Welcome to 4:3 & Forgotten — a weekly column in which Kieran Fisher and I get to look back at TV terrors that scared adults (and the kids they let watch) across the limited airwaves of the ’70s. This week we head to a small town with a spider problem in Tarantulas: The Deadly Cargo!
Steven Spielberg’s Jaws (1975) not only invented the summer blockbuster as we know it, but it also gave birth to an entire subgenre of movies — the Jaws rip-off. None approach the quality of Spielberg’s film, obviously, but they all bring together a similar ingredient list in pursuit of animal-related thrills. First, you need an animal threat. Then you add in an honorable public servant, a professional or two, and a small community under siege. Finally, the most important element, you bring in a mayor who’s more concerned about profit and reputation than he is about saving lives. Welcome to Tarantulas: The Deadly Cargo!
When: December 28th, 1977
Two pilots (Tom Atkins, Howard Hesseman) looking to cash in by selling over-priced coffee in hoity-toity San Francisco leave Ecuador with thousands of beans, three paying passengers, and a whole cluster of deadly tarantulas. (That’s right, cluster. I googled it.) The nasty little buggers bite three people — all of whom seem unaware that they’ve been bitten — and soon the plane is in dire straits as it loses power and altitude. They radio ahead to a small Cailifornia town but crash into a field before reaching the airport.
A crowd rushes to the site, but bad luck and worse choices lead to an explosion and fire that distracts the townspeople as hundreds of furry death-dealers crawl from the wreckage and head towards the local orange warehouse. They’re not called banana spiders for nothing! Soon locals are dropping dead — including a kid who just wanted to touch his first spider! — and while the mayor yells about “oranges!” a small band of heroes gather to defeat the fangy horde with hi-tech audio equipment. Yeah, you read that right.
Tarantulas: The Deadly Cargo isn’t great cinema, but as a made-for-TV Jaws ripoff it’s an entertaining romp. It checks the boxes on all of the subgenre’s necessary elements, and while the budget, director Stuart Hagmann, and the restraints of television keep things fairly unmemorable on the set-piece side it manages more than a little fun. (Co-writer Guerdon Trueblood has been down this bug-filled road before with Ants! (1977) which premiered on a different network just four weeks prior.) The townspeople are a mix of stoic heroics (storoics, if you will) and crazy drama, the cast is a solid mix of familiar faces, and the mayor is the best since ol’ Murray “Vaughn” Hamilton sleazed his way through the streets of Amity.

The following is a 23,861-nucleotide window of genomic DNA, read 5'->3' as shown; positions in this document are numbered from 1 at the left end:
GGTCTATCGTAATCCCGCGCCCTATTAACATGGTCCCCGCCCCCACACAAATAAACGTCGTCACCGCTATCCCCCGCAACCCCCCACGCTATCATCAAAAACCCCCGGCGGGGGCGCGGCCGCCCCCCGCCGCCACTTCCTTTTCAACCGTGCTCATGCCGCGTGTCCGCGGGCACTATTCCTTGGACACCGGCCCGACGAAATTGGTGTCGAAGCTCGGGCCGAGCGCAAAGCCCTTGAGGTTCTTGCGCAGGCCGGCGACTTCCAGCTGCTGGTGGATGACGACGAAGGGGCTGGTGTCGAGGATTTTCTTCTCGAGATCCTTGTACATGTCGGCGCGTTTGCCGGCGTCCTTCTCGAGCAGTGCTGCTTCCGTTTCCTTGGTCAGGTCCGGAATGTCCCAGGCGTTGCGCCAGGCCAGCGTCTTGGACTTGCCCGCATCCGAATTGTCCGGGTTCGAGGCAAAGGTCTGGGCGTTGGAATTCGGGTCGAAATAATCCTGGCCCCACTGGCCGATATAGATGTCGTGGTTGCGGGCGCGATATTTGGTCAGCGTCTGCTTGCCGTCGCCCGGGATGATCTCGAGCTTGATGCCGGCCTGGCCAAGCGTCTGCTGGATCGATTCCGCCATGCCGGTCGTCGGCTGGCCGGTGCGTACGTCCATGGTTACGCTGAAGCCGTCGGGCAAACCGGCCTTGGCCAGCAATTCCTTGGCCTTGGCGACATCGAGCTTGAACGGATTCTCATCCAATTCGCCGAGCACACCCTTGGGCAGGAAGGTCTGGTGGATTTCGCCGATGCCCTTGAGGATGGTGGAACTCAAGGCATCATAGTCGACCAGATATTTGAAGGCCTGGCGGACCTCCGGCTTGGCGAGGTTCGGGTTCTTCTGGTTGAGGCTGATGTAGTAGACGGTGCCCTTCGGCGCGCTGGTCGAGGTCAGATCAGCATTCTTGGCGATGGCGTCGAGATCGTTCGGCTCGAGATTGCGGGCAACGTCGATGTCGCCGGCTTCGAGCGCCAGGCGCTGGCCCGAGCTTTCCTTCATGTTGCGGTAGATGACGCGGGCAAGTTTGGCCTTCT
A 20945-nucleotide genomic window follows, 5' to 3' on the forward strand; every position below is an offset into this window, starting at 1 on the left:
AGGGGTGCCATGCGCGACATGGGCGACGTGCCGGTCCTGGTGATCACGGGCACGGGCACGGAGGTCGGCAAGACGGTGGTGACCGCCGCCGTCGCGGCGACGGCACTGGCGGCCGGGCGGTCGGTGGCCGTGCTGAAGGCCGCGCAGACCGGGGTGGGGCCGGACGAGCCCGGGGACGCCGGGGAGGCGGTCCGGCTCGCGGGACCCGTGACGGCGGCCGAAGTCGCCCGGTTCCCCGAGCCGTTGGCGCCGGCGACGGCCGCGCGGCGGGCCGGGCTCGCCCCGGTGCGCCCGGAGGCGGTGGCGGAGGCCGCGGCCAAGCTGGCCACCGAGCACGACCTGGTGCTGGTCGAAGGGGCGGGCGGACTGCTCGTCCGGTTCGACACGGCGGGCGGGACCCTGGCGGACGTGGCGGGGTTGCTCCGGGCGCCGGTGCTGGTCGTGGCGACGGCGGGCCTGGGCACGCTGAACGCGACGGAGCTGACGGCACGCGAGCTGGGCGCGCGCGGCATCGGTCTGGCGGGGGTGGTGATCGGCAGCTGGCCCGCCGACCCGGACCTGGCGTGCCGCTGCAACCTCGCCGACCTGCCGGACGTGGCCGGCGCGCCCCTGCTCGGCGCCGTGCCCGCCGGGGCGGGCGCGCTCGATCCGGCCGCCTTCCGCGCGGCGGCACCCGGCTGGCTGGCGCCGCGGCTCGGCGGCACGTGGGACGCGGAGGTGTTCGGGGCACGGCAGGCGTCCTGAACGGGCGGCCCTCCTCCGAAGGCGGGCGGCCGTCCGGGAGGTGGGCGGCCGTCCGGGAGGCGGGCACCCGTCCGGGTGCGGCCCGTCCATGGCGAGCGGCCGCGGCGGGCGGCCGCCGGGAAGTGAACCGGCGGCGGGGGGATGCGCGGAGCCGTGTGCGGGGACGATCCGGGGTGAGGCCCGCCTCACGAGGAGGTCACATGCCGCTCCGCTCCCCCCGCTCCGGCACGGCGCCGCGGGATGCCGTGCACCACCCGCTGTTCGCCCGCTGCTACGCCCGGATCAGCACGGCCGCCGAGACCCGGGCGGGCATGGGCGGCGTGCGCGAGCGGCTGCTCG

Mayor Douglas (Burt Remsen; Eye of the Tiger, 1986) is a real piece of work. In addition to running the town he also heads up the town’s biggest employer, the orange farm, and he’s not here for any talk about destroying oranges to kill the spiders. He’s told about the plane crash… “We gotta get these people back to picking oranges.” He’s shown the carnage and the dead bodies… “We gotta get these people back to picking oranges.” He’s informed the spiders have taken up residence in his orange warehouse… well, you get the idea. He goes so far as to threaten to arrest the fire chief (Claude Akins; Tentacles, 1977) and town doctor (Pat Hingle, Maximum Overdrive, 1986) if they let people know about the killer arachnids. He’s the worst.
The townspeople are hardly better, though, as evidenced by their behavior throughout this disaster. One guy steals coffee from the plane while the bodies are carted away, and he’s bit. A woman having an affair thinks it’s her lover tickling her foot only to discover it’s a spider, and she’s bit. The guy whose side piece just died suggests burning down the warehouse so he can collect the insurance money, and while he’s not bit he does fall to his death. Another dude isn’t interested in a serious relationship with his girlfriend because she has a kid brother she cares for, but once the boy dies it’s smooth sailing for their relationship! (He’s the hero.)
Tarantulas: The Deadly Cargo may not ever be truly thrilling, and sure, it ends on something of a low-key note as they gaslight the spiders into thinking they’re surrounded by spider-wasps, but a kid gets bit and bites it! It’s a passably fun ninety-minutes for fans of such things even if does pull a Scream (1996) by opening with Tom Atkins, getting viewers excited, and then killing him off in the opening minutes.